Lunchbreak: Another Athleticism Metric for Comparing Corners

Mike Zimmer frequently reminds reporters that a team can never have enough corners.

He did so a year ago when Minnesota tabbed Mike Hughes with the 30th overall pick. He reinforced the message after Hughes delivered a pick six in his NFL debut, becoming Minnesota’s only rookie to accomplish the feat in his first pro game.

Unfortunately for the Vikings, Hughes suffered a torn ACL in Week 6, bringing a promising campaign to a screeching halt.

Hughes and Trae Waynes (first round) and Mackensie Alexander (second round) have all been added with early picks since Zimmer’s arrival. The DB guru also helped develop 2013 first-round pick Xavier Rhodes into a Pro Bowler and All-Pro.

Matthew Coller of SKOR North noted the importance of cornerback play to both participants in Super Bowl LIII on his way to writing about an athleticism metric that has been developed by website Relative Athletic Score.

The New England Patriots were widely praised for their defensive scheme against the Los Angeles Rams in the Super Bowl, but talent and depth at the defensive back position certainly played a role. Pro Football Focus ranked the Patriots No. 2 in coverage in the NFL only behind the Chicago Bears, who sported the league’s best defense. The Rams, who slowed down Drew Brees and the Saints in the NFC Championship, had the fourth best coverage grade by PFF’s metrics.

Relative Athletic Score combines height, weight and wingspan with performance at the NFL Scouting Combine to grade athleticism on a scale of 1 to 10.

Waynes has the highest RAS among current Vikings at 8.58, followed by Rhodes at 8.37.

Turns out this is Zimmer’s type of year for cornerbacks in the draft. Many of the projected picks between the first and third rounds have athletic profiles with similarities to the current crop of corners in Minnesota.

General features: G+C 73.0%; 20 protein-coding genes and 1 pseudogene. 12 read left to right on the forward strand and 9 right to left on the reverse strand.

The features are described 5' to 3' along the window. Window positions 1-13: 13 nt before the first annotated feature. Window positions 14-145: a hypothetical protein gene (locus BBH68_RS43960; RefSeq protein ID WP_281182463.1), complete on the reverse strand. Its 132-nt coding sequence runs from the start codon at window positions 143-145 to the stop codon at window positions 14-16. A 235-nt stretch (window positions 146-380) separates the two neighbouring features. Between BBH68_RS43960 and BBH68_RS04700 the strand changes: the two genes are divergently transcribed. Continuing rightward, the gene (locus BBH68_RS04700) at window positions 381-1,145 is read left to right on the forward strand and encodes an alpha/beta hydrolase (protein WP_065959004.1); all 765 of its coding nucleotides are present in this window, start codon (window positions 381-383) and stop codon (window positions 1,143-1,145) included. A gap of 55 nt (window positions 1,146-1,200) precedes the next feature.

The highest RAS (8.66) among corners in this year’s draft class went to Greedy Williams of LSU.

The top-rated corner in the draft from LSU is one of the tallest at 6-foot-1. He also ran a sub-4.4 40-yard dash. Over the last two seasons, opposing quarterbacks had a 42.5 rating throwing in his direction, according to PFF.

Former Vikings participate in Broadcast Boot Camp

Viking Update’s Tim Yotter noted that four former Vikings were among the 33 current and former players who recently participated in the NFL’s Broadcast Boot Camp.

Safety George Iloka, who was with the Vikings last year and signed with the Dallas Cowboys in free agency last month, is the most recent of those former Vikings. Also attending were defensive end George Johnson, linebacker Michael Mauti and quarterback Matt Cassel.

The NFL Player Engagement Broadcast Boot Camp took place April 1-4 at Bowling Green in Ohio. Each day of the program had a specific focus, including opportunities in sports radio and podcasts, studio show preparation and game analysis, according to a press release on the program. The sessions were titled “Sports Media Coverage of Social Issues,” “Modern Day Interview Techniques,” “The Making of a Video Feature” and “Call-a-Game.” Players received hands-on guidance and participated in mock press conferences, radio podcasts and production meetings.

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